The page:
The apparent biphasic material properties of 10-month osteochondral defect repair tissue were determined for a series of full thickness defects of 1, 3, or 5 mm diameter, created in weight-bearing regions of 48 canine femoral condyles. Load cell recordings from indentation tests were compared with resultant contact forces computed using a corresponding linear biphasic finite element model. The spread of cartilage engagement by a spherical ended indentor was modeled by successively imposing an impenetrability kinematic boundary condition at cartilage surface nodes for which incipient indentor surface penetration was detected. For each indentation test, a least-squares-error curve fitting procedure was used to identify a set of biphasic coefficients (aggregate modulus, permeability, Poisson ratio) that closely modeled experimental behavior. In the near neighborhood of best-fit, the finite element solutions were found to be much more sensitive to aggregate modulus perturbations than to permeability permutations, suggesting that perceived permeability increase may be of lesser value as a discriminant of repair tissue inadequacy. Compared to surrounding cartilage, the repair tissue for all defect sizes had statistically significant decreases in aggregate modulus and in Poisson ratio (much more so for 3 and 5 mm defects than for 1 mm defects). The two larger defect diameters had significant increases in permeability, whereas the 1 mm defects did not. While the material property deficits were consistent, substantial and comparable to those in other recent animal models of osteochondral defect repair, the size-dependence per se of the observed constitutive differences was only modest.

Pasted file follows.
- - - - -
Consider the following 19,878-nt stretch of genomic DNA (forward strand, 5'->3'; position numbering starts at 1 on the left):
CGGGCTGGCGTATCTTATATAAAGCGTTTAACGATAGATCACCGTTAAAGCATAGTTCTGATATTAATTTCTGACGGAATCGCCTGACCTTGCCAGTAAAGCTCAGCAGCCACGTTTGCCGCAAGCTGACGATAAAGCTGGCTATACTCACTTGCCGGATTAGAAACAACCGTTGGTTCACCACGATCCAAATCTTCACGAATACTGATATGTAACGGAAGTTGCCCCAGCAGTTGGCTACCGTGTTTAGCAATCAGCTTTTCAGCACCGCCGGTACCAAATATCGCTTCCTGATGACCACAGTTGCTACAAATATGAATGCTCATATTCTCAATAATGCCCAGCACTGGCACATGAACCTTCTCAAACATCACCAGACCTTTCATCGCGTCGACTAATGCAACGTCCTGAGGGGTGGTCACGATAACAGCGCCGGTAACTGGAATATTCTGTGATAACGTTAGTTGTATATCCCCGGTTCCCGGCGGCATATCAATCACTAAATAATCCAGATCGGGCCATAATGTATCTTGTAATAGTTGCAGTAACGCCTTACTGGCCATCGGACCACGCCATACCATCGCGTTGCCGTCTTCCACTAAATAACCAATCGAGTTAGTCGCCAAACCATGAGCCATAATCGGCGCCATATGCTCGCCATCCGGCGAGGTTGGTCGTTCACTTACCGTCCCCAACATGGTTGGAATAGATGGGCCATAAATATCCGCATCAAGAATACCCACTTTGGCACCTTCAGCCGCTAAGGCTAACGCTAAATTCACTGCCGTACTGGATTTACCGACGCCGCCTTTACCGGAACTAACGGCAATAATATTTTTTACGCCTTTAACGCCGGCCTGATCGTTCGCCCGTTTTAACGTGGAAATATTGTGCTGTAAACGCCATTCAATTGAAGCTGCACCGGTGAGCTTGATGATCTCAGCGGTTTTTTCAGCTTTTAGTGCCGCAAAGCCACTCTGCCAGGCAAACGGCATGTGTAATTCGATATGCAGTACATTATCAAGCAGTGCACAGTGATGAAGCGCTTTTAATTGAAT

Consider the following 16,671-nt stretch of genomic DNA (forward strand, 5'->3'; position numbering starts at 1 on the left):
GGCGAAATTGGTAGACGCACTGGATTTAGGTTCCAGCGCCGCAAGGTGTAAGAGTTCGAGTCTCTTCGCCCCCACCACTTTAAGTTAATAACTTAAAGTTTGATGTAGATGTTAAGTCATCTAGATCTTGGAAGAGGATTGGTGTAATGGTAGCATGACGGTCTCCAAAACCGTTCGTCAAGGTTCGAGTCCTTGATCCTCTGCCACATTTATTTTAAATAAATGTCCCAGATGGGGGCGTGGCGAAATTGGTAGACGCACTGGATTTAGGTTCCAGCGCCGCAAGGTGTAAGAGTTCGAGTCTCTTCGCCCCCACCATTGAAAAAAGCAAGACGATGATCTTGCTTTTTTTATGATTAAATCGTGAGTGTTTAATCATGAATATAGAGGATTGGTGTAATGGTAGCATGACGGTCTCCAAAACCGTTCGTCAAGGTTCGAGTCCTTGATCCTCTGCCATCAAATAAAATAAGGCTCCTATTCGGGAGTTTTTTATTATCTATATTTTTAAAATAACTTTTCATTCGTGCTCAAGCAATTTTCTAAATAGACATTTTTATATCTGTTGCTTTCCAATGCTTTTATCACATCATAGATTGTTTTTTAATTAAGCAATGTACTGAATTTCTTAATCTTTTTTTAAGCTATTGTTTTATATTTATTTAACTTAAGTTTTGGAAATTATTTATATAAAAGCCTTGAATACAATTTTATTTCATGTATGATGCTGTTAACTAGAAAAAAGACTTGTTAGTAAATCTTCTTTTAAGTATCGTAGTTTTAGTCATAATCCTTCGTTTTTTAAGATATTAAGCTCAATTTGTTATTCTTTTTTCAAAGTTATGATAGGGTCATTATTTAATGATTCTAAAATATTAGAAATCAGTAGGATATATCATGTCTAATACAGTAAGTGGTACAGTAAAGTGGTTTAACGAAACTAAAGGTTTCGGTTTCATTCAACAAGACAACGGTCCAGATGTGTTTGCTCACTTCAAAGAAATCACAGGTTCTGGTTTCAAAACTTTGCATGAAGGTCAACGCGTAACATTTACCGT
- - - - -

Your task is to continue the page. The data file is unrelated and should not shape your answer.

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Acknowledgements-The authors are indebted to .Drs Craig G. Mohler and Richard A. Brand for their work with the canine model upon which the present measurements were based. Dr Robert L. Spilker kindly shared his FEMLIN algorithm, and provided valuable technical guidance on its implementation and operation. Dr Kerry Athanasiou gave helpful advice on several aspects of indentation testing of repair cartilage. Financial assistance was provided by NIH Grant AR-38916.